Although Alexander cautions several times against applying today’s standards to men whose experience and understanding were so different, Thomas Hobbes had many characteristics that would have qualified him as a villain in any century. And yet, the philosopher was probably the only out-and-out atheist in the cast, which makes him sound modern; and he was a secularist in government at a time when few could even conceive of that.

The dispute over math was in many ways religious, weird as that sounds to us, and it is a measure of the strong feelings involved that Alexander says the Catholic Jesuits wold have burned Hobbes if they could have caught him, while the Anglicans, who had him, called for burning him but were politically unable to.

No wonder Hobbes thought that two of the leading characteristics of life were its brutality and its brevity.

We do not usually think of Hobbes as a mathematician, and his ideas (like squaring the circle) were disdained at the time, but he was at one point considered so highly that he was named math tutor to Charles Stuart, a man who, to say the least of it, grew up to be one of the greatest calculators of his time.

The war on infinitesimals was fought twice, with opposite outcomes.

The first half of “Infinitesimal” recounts the rise and triumph of the Jesuits as they sought to impose doctrinaire, inflexible and -- as we now know -- insanely wrong ideas on Europe. They succeeded in Italy, turning it from the scientific vanguard to a rural backwater. People really did get murdered for math in this war.

Along the way the Jesuits created what Alexander calls the first and still the only worldwide educational system. It is regrettable that most of what they taught was and still is nonsense.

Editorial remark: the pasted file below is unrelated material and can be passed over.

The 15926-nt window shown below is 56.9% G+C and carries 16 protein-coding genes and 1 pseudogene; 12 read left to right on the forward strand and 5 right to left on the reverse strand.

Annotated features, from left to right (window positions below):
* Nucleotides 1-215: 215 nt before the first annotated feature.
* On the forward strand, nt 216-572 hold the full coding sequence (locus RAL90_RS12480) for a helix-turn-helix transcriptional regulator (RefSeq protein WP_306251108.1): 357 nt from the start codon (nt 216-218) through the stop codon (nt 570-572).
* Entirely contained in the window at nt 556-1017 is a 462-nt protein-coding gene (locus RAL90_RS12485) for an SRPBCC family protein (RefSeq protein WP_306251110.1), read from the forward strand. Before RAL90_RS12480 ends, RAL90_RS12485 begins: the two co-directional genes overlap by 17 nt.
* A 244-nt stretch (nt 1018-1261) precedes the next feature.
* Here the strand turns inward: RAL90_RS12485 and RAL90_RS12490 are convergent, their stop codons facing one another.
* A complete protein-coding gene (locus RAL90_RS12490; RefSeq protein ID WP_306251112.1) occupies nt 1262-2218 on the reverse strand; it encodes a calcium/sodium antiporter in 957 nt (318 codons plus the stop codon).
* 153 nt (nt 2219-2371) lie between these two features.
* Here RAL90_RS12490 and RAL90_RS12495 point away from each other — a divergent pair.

What the Jesuits wanted, after generations of savage religious warfare, was stability, order and religion. If that sounds very modern, it is.

Gunpowder saved northern Europe from the Jesuits. In 1632, the same year Galileo was condemned (and might well have been burned had he not been a celebrity), Gustavus Adolphus defeated the Catholic army at Breitenfeld, and that was that as far as imposing Catholicism by force went, except around the Mediterranean and in Latin America.

The war over infinitesimals began earlier in Italy but the crisis overlapped in the two theaters, coming to its climaxes around 1660. In England, an odd character named John Wallis was the key disputant. His proofs seemed sloppy to, for example, Fermat; but they worked and appeared to ally mathematics with experimentalism and against rigid authoritarianism and Hobbes.
And that proved to be the winning approach, in economic, power political and philosophic arenas.

Alexander spends only a few brief paragraphs in sketching the consequences, which were, of course, dependent on many other things besides an experimental and inquisitive approach to math.

Advanced math is not sufficient to become modern, but it does seem to be a requirement.

Alexander does not speculate on or extend the point, but that does not have to stop his readers. It is a fact, unmentioned by Alexander, that Islam deliberately took itself out of the running for math supremacy in the 13th century and China about a century later. Of the other centers where mathematics was so sophisticated that it is possible to imagine one of them pushing forward into modernity (India, Central America), all were conquered by backward religions and so stultified. 

Friday, May 16, 2014

A sensible tea party manifesto

On days when I go downtown I usually stop at the coffee shop for a small English breakfast tea. This costs $2.25, and I drop a quarter in the tip jar. Wailuku Coffee Shop stamps my frequent drinker card and every 11th cup is free, so my net cost is about $2.30 cents a cup.